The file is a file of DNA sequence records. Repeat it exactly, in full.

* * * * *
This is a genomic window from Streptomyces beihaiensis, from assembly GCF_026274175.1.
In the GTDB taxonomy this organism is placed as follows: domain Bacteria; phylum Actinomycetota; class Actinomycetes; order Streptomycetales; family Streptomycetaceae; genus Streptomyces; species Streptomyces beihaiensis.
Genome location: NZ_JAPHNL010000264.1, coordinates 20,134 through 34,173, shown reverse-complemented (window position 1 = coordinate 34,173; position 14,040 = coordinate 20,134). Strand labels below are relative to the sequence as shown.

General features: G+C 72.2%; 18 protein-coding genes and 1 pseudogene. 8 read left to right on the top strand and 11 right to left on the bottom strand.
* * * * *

This is a genomic window from Streptomyces beihaiensis, from assembly GCF_026274175.1.
In the GTDB taxonomy this organism is placed as follows: domain Bacteria; phylum Actinomycetota; class Actinomycetes; order Streptomycetales; family Streptomycetaceae; genus Streptomyces; species Streptomyces beihaiensis.
Genome location: NZ_JAPHNL010000264.1, coordinates 20,134 through 34,173, shown reverse-complemented (window position 1 = coordinate 34,173; position 14,040 = coordinate 20,134). Strand labels below are relative to the sequence as shown.

General features: G+C 72.2%; 18 protein-coding genes and 1 pseudogene. 8 read left to right on the top strand and 11 right to left on the bottom strand.